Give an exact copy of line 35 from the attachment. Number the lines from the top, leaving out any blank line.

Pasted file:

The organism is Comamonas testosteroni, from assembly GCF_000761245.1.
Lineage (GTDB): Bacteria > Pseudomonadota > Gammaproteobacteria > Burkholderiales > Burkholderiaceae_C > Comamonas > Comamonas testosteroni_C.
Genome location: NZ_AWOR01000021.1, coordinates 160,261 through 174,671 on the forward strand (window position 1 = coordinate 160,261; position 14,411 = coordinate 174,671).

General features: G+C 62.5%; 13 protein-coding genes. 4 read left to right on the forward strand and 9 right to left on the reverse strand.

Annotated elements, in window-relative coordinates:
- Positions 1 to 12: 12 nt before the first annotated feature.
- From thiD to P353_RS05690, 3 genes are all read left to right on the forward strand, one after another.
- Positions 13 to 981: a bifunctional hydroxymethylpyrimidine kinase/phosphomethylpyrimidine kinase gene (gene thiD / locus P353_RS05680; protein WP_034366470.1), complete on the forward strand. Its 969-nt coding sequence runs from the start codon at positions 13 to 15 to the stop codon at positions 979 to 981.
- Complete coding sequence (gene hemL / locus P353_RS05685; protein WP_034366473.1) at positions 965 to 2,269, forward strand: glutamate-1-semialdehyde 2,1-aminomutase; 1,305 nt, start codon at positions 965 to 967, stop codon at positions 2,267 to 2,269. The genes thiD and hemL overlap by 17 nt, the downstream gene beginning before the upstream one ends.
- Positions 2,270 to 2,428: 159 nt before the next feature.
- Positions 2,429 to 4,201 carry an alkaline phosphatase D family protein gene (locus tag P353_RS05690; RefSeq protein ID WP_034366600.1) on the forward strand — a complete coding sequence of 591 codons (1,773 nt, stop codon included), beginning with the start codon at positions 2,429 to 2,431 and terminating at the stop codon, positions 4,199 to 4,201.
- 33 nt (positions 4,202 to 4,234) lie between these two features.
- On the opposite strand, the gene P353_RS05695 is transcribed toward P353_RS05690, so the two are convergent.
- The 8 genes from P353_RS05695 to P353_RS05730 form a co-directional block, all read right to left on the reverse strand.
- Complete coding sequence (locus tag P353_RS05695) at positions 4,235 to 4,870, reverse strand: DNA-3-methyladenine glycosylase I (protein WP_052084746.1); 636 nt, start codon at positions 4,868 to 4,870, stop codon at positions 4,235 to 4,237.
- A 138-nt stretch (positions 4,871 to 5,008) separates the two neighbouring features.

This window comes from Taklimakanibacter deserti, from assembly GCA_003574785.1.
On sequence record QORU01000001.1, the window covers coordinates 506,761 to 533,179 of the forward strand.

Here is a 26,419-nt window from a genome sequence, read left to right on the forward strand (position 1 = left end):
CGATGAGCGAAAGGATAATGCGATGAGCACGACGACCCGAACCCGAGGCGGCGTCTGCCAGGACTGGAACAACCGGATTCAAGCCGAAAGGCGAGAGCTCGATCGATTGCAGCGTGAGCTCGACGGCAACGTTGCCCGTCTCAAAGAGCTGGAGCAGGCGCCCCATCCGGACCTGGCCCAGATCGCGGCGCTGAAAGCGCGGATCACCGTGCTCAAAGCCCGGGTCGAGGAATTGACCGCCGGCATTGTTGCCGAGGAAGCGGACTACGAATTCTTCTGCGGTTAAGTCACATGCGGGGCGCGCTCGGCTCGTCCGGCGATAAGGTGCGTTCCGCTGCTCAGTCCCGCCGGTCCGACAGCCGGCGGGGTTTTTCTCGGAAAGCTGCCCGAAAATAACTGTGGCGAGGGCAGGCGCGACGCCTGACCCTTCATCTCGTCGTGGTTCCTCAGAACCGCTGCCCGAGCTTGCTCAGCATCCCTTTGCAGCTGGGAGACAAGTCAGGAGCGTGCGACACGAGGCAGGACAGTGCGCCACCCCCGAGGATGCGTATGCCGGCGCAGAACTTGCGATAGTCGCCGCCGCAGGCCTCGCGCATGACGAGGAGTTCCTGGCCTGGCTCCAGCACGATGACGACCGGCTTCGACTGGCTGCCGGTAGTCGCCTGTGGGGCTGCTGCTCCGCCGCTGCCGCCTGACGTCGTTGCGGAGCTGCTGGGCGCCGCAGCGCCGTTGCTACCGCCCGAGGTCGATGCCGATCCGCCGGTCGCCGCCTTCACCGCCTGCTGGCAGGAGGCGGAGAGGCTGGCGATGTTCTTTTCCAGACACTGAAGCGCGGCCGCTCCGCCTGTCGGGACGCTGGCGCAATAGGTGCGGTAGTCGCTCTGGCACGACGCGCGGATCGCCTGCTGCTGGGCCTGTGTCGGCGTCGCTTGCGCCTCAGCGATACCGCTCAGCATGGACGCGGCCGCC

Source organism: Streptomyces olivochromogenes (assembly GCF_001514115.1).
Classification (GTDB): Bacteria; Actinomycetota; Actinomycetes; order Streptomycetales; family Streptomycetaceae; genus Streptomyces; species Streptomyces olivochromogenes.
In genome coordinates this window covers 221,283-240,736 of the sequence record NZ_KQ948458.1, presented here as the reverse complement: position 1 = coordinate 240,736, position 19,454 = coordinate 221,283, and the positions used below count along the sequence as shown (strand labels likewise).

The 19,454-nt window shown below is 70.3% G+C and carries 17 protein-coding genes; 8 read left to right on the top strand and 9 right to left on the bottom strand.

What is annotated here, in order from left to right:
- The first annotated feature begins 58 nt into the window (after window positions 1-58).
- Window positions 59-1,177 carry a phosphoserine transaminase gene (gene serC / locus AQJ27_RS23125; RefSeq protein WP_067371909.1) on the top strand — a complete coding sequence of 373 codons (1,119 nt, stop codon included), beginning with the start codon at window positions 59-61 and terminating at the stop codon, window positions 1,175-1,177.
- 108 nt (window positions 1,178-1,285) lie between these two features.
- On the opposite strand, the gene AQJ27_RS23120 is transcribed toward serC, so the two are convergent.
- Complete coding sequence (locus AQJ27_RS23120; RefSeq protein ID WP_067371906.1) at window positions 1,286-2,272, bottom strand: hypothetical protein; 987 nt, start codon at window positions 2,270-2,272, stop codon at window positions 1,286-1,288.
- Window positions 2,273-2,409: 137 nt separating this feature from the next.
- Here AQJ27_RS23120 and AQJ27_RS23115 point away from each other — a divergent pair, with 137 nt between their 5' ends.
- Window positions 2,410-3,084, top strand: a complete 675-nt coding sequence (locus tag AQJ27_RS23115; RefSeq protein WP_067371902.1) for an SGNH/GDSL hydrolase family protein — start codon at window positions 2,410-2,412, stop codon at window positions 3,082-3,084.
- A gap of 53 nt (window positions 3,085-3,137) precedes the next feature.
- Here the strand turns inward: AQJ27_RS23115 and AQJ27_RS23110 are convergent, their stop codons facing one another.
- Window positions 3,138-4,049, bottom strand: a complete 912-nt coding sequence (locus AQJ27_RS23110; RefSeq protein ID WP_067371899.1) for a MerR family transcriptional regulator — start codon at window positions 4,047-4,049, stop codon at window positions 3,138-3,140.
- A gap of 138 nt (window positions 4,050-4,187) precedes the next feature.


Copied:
- Here the strand turns inward: AQJ27_RS23115 and AQJ27_RS23110 are convergent, their stop codons facing one another.